Ukraine Travel

What I bought from Ukraine

I want to share what I bought from Ukraine. In the post I will describe the items, as some of them have a very special meaning. I also received some gifts that I will mention at the end of the post.

vyshyvanka for women

Vyshyvanka is the Ukrainian traditional shirt. The Vyshyvanka is seen as a talisman, protecting the person wearing it by the person who crafted it. As this kind of shirts are thousands of years old, it is natural for the shirts to have some meaning. The design also differs according to where it was made.

The black & red one is mine and the one in the picture below is my husband’s. Today is Vyshyvanka Day, every year on the third Thursday of May, hence why I’m publishing this post now. I will also use this shirt on a special day, on Sunday. We both like the traditional shirts very much. They are a bit similar to the Romanian ones, but different nonetheless. The red string is to be used as a belt.
Vyshyvanka Day started in 2006 by Lesia Voroniuk, a student at Chernivtsi University. She suggested to choose one day to wear vyshyvankas as a group. From a few dozen students and faculty members participating in the first year, it grew into a holiday in all parts of Ukraine and also got traction in the Ukrainian diaspora around. A weekday was chosen because it was meant to be a celebration of everyday life and not a remembrance of an old tradition. Non-Ukrainians are encouraged to wear one to show support for Ukraine, but if you want to buy one, make sure you are buying from an Ukrainian maker/shop.

vyshyvanka for men

T-shirts for women

T-shirts that I bought and already worn. I like all three very much. The black decoration on black is not as noticeable, so I can wear it at university without being too obvious. The embroidery motifs on the third one are so cute. I loved this kind of decorations, I saw candles and mugs with it. But I wanted something I can wear and I’m very happy with this one.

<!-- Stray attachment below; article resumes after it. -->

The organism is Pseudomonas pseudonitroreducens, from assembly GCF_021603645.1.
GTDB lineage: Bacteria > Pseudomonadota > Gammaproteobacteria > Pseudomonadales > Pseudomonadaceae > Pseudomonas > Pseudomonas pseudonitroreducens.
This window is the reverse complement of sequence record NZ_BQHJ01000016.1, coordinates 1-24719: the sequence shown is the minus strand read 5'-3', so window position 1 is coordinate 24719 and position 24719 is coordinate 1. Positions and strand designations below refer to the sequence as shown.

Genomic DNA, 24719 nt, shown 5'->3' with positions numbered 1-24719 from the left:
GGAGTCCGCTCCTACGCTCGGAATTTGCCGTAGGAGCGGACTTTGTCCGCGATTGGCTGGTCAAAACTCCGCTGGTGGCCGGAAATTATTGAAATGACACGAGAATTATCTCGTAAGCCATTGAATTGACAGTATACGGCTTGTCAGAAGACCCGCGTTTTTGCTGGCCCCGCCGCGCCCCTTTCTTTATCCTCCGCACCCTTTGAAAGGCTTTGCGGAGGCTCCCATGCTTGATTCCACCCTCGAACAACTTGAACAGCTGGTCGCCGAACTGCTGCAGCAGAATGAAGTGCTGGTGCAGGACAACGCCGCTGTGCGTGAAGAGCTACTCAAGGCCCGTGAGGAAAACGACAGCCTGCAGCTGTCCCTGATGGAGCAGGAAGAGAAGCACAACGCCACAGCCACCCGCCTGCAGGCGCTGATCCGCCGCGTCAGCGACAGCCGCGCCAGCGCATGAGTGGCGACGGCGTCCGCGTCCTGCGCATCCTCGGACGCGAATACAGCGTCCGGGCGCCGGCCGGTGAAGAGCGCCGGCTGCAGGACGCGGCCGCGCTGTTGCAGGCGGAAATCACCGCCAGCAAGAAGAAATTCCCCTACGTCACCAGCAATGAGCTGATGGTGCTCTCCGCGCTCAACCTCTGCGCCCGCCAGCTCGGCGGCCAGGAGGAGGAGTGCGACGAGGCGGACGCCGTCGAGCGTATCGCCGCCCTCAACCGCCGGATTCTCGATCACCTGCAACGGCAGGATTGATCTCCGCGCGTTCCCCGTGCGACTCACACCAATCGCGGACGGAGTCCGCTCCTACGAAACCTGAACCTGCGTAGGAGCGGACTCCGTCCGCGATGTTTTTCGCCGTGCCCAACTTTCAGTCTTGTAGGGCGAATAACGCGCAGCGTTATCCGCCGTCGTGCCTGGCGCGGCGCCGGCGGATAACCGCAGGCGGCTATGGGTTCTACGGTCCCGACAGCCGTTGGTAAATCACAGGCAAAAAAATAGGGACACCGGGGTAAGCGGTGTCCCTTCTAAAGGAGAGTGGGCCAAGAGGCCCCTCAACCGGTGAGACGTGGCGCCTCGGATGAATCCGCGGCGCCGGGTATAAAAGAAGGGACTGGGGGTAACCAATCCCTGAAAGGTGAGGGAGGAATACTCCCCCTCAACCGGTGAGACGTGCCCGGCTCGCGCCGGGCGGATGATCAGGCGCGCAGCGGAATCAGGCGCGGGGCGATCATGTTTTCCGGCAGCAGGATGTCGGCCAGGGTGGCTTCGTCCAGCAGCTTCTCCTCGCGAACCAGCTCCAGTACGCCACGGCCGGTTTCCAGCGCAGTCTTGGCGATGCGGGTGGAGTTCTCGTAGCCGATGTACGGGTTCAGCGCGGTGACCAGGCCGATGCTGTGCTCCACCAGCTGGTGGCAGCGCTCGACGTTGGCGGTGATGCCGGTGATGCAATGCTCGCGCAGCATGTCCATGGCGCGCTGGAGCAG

T-shirts for men

T-shirts that my husband got. Like me, he wanted something that is not as obvious, which makes it perfect for everyday use.


Dodo socks, something that I wanted to buy for a while now. I knew that I will go to Ukraine at some point, so I’ve decided to wait and get them from the shop and not order them online. I got 2 NAFO pairs and an F-16 pair. My husband went for the burning Kremlin design.

scarf and mug

I also got a Dodo scarf and a beautifully decorated espresso mug.


I bought some jewellery as well. Firstly, I got a pair of vintage wheat. I am studying the famine and wheat is a symbol, so I want to wear these silver earrings when I graduate.

The other three pair of studs were bought for different reasons. The cotton ones because it is a symbol of the russo-Ukrainian war. The bavovna symbol. The russians use ‘clap’ instead of ‘explosion’ to make it sound less important and in Ukrainian clap and cotton are phonetically similar, thus cotton is a symbol of resistance in Ukraine, as they are mocking the russians. When I bought my bavovna earrings I told the lady that I wanted bavovna and she smiled happily, understanding my support. I also got a pair of studs in the Ukrainian flag colours because I do wear them sometimes, especially if I go to events on Ukraine where I am dressed plainly.
In addition, I bought a pair of studs because they just looked lovely, the white and pink flower ones.

In the background, blurred, is a pin with a wheat and the word ‘free’ in Ukrainian. I got 2 more similar pins as gifts.


We got some chocolate, one for us, and the rest were given as gifts. We have some people in UK who support Ukraine and we knew they will appreciate a small gift brought from there.


These are the gifts I received from friends in Ukraine. I love the cat in Ukrainian colours, isn’t it sweet? Also, the earrings are just beautiful. I love this kind of earrings and I have quite a few from Ukraine now. The coffee was a very special gift too.

7 Comment

  1. I loved learning about the importance and relevance of the items you bought. Your research is super impressive. I especially liked learning about the Vyshyvanka shirt – wondering where to buy one from particularly if one wanted to support Ukranian artisans/makers?
    The socks are really clever!
    Realising I have a LOT of posts to catch up on from you so may have to come back and read them a few at a time as I want to read them properly to do them justice.
    Hope you are well!

    1. There are a few Ukrainian brands in UK, but as far as I know they go to events. As I knew that I will go to Ukraine, I wanted to buy one from there. Online a good place to get stuff from Ukraine is etsy, with the filter for country. I bought from etsy artwork that I printed (made Christmas cards too), jewellery. There are a lot of other things, including Vyshyvankas.

  2. I love the things you bought, especially the black and red shirt and the embroidered one, both of which are lovely. I always hit the grocery stores, too!

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